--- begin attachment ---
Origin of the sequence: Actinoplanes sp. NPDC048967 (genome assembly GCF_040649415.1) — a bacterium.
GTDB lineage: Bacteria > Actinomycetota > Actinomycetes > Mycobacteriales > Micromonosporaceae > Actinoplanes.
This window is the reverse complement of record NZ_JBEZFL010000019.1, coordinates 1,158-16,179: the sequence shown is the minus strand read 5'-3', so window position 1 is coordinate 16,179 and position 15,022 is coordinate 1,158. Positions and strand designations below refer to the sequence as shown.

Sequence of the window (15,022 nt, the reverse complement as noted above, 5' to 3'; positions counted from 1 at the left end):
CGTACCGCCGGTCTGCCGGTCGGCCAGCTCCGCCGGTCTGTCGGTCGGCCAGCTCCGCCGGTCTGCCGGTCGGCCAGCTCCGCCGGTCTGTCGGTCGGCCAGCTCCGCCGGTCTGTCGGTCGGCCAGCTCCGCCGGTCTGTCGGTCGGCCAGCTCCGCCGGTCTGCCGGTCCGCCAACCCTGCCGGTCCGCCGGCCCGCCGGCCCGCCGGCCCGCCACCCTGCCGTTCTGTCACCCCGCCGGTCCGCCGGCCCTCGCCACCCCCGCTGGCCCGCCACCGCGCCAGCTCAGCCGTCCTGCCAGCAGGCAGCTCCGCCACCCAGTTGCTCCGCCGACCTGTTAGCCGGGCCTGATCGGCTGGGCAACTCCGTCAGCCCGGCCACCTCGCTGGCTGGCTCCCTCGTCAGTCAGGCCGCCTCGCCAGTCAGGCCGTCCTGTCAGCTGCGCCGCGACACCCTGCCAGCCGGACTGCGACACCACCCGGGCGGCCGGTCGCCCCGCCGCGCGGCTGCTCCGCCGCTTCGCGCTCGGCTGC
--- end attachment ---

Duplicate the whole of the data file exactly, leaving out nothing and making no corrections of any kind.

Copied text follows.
Origin of the sequence: Actinoplanes sp. NPDC048967 (genome assembly GCF_040649415.1) — a bacterium.
GTDB lineage: Bacteria > Actinomycetota > Actinomycetes > Mycobacteriales > Micromonosporaceae > Actinoplanes.
This window is the reverse complement of record NZ_JBEZFL010000019.1, coordinates 1,158-16,179: the sequence shown is the minus strand read 5'-3', so window position 1 is coordinate 16,179 and position 15,022 is coordinate 1,158. Positions and strand designations below refer to the sequence as shown.

Sequence of the window (15,022 nt, the reverse complement as noted above, 5' to 3'; positions counted from 1 at the left end):
CGTACCGCCGGTCTGCCGGTCGGCCAGCTCCGCCGGTCTGTCGGTCGGCCAGCTCCGCCGGTCTGCCGGTCGGCCAGCTCCGCCGGTCTGTCGGTCGGCCAGCTCCGCCGGTCTGTCGGTCGGCCAGCTCCGCCGGTCTGTCGGTCGGCCAGCTCCGCCGGTCTGCCGGTCCGCCAACCCTGCCGGTCCGCCGGCCCGCCGGCCCGCCGGCCCGCCACCCTGCCGTTCTGTCACCCCGCCGGTCCGCCGGCCCTCGCCACCCCCGCTGGCCCGCCACCGCGCCAGCTCAGCCGTCCTGCCAGCAGGCAGCTCCGCCACCCAGTTGCTCCGCCGACCTGTTAGCCGGGCCTGATCGGCTGGGCAACTCCGTCAGCCCGGCCACCTCGCTGGCTGGCTCCCTCGTCAGTCAGGCCGCCTCGCCAGTCAGGCCGTCCTGTCAGCTGCGCCGCGACACCCTGCCAGCCGGACTGCGACACCACCCGGGCGGCCGGTCGCCCCGCCGCGCGGCTGCTCCGCCGCTTCGCGCTCGGCTGC